As Ivan Goldman’s Isaac: A Modern Fable (The Permanent Press, 222 pages) nears its conclusion, one of the novel’s narrators makes a telling observation: “Whatever we think we know, we’re just guessing, like everyone else.” In context, the narrator, Ruth, is commenting on her familiarity with a slippery and sinister academician named Borges, but the line also captures the essence of the novel itself. Drawing heavily on the Biblical tale of Abraham and Isaac, this “modern fable” serves as a telling commentary on humanity’s ongoing struggle with questions of religion and our intimations of the divine. To wit: What’s the difference between those who claim to hear the voice of God and those who are just plain crazy?
The novel centers on the romance between its two narrators, Lenny and Ruth. Complicating matters is the fact that Lenny is actually the Biblical Isaac, reports of whose death, he quickly informs us, have been greatly exaggerated. Indeed, he’s managed to hang on to his life for over 200 generations without aging so much as a day—forgotten, in his words, by God and the world. But not, it turns out, by another immortal known only as “the beast.”
Early on, Goldman hints at the wit and complexity of his heroine as she reflects upon a first date gone wrong:
Excluding criminal violence there are two kinds of disaster dates. Not standard mediocre dates. Downright disasters. First, there are the interrogators who turn what’s supposed to be polite social discourse into a trip to the station house. Second, the narcissists too self-absorbed to ask any questions at all. It was clear which one I’d stumbled upon here. But then I remembered his emails, which, though not absolutely compelling, seemed to come from a decent, self-effacing soul. “I couldn’t get through Pride and Prejudice,” he wrote. “Now you confess something.” Maybe a Cyrano wrote it for him. Or maybe he was Jekyll and Hyde, and lucky me, Jekyll had the day off. Was it still possible to chase the terror out of him with kindness and forbearance and allow Dr. Jekyll to flower? Or was there no strategy to help him find his way back to the serenity he felt when his mother nursed him? Getting the hell out of there was more practical, and definitely more appealing. Meanwhile, compelled by nerves, he just kept wading deeper into his pit of self-created sludge. Why did the courtship ritual have to be so damn painful anyway? Was it really so crucial for males and females to find each other? What are we? Plumbing parts?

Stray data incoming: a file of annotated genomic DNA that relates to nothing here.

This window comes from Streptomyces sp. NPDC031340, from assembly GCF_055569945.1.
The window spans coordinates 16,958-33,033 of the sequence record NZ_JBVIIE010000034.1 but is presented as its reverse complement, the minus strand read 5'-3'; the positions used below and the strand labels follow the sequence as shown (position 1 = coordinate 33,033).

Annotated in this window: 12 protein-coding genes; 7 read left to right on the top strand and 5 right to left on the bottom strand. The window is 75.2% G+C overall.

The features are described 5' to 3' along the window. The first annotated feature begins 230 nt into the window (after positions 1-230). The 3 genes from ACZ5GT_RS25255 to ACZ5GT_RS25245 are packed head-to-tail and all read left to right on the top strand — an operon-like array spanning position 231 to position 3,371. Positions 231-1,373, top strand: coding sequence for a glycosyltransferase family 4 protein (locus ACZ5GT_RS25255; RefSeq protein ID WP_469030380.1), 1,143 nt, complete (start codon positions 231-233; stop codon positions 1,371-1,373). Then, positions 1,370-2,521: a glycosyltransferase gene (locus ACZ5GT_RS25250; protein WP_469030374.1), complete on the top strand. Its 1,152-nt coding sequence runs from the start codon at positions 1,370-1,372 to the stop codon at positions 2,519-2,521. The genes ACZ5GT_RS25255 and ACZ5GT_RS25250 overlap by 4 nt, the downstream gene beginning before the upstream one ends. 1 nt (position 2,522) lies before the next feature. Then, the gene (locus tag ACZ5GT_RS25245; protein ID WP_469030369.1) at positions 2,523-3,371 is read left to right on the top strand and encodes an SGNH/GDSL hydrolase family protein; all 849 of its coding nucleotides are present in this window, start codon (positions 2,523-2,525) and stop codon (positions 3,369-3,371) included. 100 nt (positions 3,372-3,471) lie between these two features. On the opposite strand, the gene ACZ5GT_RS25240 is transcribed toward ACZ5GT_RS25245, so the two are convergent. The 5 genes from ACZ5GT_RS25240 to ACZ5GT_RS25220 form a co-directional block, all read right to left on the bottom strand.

What makes this passage so telling is that it subtly and succinctly reveals everything we need to know about Ruth. She’s clearly a well-read individual whose penchant for literary flare is balanced by a hard-edged sense of practicality. By the same token, though her pithy sense of humor borders on sarcasm, Ruth is not such a cynic that she’s given up on the possibility of romance altogether. Yet what makes the character so compelling is that unlike many other female narrators in contemporary fiction, Ruth is willing to entertain the possibility that she doesn’t need a man to give her life meaning.
In some ways, the fantastic nature of the novel suggests a more mature, not to mention literate, version of the Twilight series. Indeed, if Ruth serves as a more willful, mature, and headstrong version of Stephanie Myer’s Bella Swan, Lenny stands out as a world-weary answer to Edward Cullen. That the novel also takes shots at ivory-tower academia and celebrity culture while dropping references to the likes of Don DeLillo, Thomas Pynchon, Jorge Luis Borges, and Toni Morrison only adds to the fun and intellectual heft of Goldman’s narrative.
A tale of Biblical proportions playing on the fringes of magic realism, Isaac is a compelling novel about what we accept and what we deny and how we struggle to tell the difference.
–Marc Schuster, author of The Grievers, 2012